The two youngest do work part-time at Carmichael’s, where they don’t need to be told they’re under public scrutiny. The balance at Big Pink, meanwhile, is undergoing adjustment.

In his final half-dozen years Pappa Stavros had been uncharacteristically aggressive in his dealings, not to mention bad loans to his buddies or timing.

~*~

What I know of the food business is all second-hand, but I still wonder about taking leadership of an enterprise as a young adult. In my early 20s as second-in-command of a small newsroom, I was given surprising leeway and yet I’m still grateful for the stability provided by my older boss – even though I’m not sure he was always the most mature in some of our gunfights with the wider community.

We did have a great corner restaurant, though, run by two brothers and their wives. Just a coincidence, if you’re thinking of Cassia.

Have you ever worked in a restaurant? Doing what? What’s your strongest memory?

~*~

A large Queen Anne-style house with a distinctive witch’s hat tower something like this is the headquarters for Cassia’s extended family in my new novel, What’s Left. If only this one were pink, like hers. (Manchester, New Hampshire.)

WHO WOULD PLAY HER BABA?

One of the glories of a literary work comes in creating the entire scene and its characters in your own head. Still, a common referent nowadays is in our familiarity with movies and television actors and actresses. Many of them even become “celebrities” whose every sneeze is flashed across social media.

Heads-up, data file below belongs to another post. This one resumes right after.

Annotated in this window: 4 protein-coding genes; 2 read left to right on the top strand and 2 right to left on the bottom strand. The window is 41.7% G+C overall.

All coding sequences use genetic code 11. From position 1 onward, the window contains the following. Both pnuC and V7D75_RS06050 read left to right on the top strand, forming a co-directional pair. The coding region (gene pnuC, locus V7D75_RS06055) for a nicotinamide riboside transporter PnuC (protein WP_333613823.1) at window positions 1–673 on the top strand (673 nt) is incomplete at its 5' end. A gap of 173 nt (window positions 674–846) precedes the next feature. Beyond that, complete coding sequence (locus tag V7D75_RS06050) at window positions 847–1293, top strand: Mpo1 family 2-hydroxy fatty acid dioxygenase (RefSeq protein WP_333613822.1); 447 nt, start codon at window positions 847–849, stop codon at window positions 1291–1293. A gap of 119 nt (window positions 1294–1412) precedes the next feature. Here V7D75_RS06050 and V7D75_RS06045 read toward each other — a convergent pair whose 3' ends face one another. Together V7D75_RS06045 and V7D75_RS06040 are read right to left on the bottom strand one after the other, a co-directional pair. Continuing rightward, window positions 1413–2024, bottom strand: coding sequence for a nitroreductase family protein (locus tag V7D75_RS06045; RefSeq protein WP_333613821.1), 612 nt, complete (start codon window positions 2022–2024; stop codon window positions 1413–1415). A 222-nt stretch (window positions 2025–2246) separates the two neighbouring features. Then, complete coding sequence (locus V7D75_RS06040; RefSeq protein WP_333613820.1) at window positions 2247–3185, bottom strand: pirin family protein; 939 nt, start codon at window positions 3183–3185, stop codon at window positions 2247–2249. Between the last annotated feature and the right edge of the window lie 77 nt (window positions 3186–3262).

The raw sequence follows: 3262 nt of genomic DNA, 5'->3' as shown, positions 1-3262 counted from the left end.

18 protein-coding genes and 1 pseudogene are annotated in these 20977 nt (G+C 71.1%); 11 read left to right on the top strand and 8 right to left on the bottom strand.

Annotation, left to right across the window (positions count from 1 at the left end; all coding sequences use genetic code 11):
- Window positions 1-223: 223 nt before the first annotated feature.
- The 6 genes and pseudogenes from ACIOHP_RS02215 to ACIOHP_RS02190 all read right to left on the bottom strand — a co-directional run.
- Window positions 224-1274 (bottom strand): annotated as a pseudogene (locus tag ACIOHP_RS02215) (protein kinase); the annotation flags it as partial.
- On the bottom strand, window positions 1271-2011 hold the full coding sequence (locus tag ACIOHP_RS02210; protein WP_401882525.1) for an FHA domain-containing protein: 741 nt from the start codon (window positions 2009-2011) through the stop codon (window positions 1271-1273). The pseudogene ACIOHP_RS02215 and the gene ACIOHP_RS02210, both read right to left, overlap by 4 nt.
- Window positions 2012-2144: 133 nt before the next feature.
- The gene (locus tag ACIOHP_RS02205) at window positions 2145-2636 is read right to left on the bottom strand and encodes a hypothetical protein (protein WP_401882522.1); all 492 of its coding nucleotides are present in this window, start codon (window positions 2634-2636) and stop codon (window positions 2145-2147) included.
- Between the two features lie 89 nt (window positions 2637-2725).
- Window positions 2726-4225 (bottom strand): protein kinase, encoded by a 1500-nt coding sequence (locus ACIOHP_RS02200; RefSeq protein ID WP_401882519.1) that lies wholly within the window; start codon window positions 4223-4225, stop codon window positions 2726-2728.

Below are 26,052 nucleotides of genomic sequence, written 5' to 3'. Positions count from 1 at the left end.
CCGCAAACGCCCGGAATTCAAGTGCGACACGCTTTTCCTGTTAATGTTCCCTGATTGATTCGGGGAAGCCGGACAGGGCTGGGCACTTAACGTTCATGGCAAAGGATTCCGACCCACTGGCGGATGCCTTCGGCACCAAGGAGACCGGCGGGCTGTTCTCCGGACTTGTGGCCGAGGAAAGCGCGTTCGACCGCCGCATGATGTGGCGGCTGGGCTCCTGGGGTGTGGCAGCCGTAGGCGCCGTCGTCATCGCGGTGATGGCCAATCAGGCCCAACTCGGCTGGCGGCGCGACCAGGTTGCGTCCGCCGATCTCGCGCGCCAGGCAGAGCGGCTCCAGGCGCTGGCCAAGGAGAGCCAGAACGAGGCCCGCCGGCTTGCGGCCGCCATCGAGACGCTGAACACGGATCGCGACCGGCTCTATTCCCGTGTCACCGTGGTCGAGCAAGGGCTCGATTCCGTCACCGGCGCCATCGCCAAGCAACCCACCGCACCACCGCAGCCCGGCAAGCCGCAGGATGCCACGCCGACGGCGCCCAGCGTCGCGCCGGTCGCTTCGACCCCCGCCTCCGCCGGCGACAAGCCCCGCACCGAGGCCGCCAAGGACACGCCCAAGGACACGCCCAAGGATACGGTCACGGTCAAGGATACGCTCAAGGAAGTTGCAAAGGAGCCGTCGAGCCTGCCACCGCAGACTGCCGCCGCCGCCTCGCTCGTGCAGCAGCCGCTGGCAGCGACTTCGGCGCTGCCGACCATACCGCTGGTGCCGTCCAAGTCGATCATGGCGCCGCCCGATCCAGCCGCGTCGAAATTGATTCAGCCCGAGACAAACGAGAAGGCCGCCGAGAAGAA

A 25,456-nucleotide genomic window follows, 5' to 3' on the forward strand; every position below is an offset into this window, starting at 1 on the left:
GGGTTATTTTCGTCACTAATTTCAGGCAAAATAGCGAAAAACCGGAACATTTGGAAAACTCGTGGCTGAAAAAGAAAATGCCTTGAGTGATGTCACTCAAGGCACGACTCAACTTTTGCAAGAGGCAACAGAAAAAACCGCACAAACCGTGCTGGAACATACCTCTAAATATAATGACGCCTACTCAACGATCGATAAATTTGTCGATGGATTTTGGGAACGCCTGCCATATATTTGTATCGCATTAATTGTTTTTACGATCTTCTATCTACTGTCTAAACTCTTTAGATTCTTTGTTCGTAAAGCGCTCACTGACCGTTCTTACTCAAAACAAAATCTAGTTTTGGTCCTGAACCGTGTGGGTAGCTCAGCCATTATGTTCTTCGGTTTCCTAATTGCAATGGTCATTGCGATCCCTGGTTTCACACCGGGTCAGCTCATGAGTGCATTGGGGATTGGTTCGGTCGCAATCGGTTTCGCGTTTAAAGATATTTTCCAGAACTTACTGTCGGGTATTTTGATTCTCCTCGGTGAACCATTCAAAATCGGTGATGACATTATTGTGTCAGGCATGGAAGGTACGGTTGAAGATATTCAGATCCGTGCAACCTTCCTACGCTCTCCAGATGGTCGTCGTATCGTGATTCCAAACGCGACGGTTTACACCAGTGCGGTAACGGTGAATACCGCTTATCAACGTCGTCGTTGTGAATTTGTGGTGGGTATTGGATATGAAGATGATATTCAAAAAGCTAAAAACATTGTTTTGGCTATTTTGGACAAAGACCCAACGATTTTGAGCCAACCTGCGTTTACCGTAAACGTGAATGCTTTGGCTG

In an imaginary movie version of my new novel, What’s Left, who would you have portray Cassia’s father, Baba?

I’d be tempted to have him be rather faceless, actually, maybe ethereal or even a large puppet. But you probably would go for something far more realistic.

~*~

Dinner at Elia restaurant in Kos, Greece. (Photo by Michal Osmenda of Brussels, Belgium, via Wikimedia Commons.)

In the family, Cassia may have had food like this.

NORMAL? YOU MEAN LIKE FITTING IN?

Though she’s grown up in an extended bohemian family, Cassia’s able to cope with being different from many of her classmates – up to the point her father vanishes in an avalanche halfway around the globe. The other kids have fathers – that’s normal, or so she thinks. And then, in a flash, she and her home aren’t normal.

To see just how atypical they are, check out my new novel, What’s Left.

~*~

I just couldn’t pour this down the drain. It needed to simmer much more:

Her father was also a dreamer – or at least an idealist – a dimension that often inhibited him from asking hard questions or anticipating a full range of obstacles in a course of action. And he had an innate aversion to conflict.

What Thea Nita has confirmed is that Baba carried a sense of not quite belonging in the consumer culture of America. He had rightly concluded the ultimate flatness of his birthplace had nothing to do with its landscape and everything to do with a wider loss of stimulation, imagination, and inventive discovery – all further inhibited by social conformity rather than any acceptance of eccentricity. He recognized the potential for more, much more – something he encountered first in science and the fine arts and later in direct spiritual experience.

~*~

And then there’s her mother’s side, where they live – where he, too, has chosen to place his life.

Reflecting on the emotional cost of an upbringing like that in my own life has me realizing just how debilitating it has been. Like him, I found ways to escape and still somehow “fit in.”

Let’s get back to the basics. Would you say you’re “normal”? What would you like to change about yourself or your situation?

~*~

A large Queen Anne-style house with a distinctive witch’s hat tower something like this is the headquarters for Cassia’s extended family in my new novel, What’s Left. If only this one were pink, like hers. (Manchester, New Hampshire.)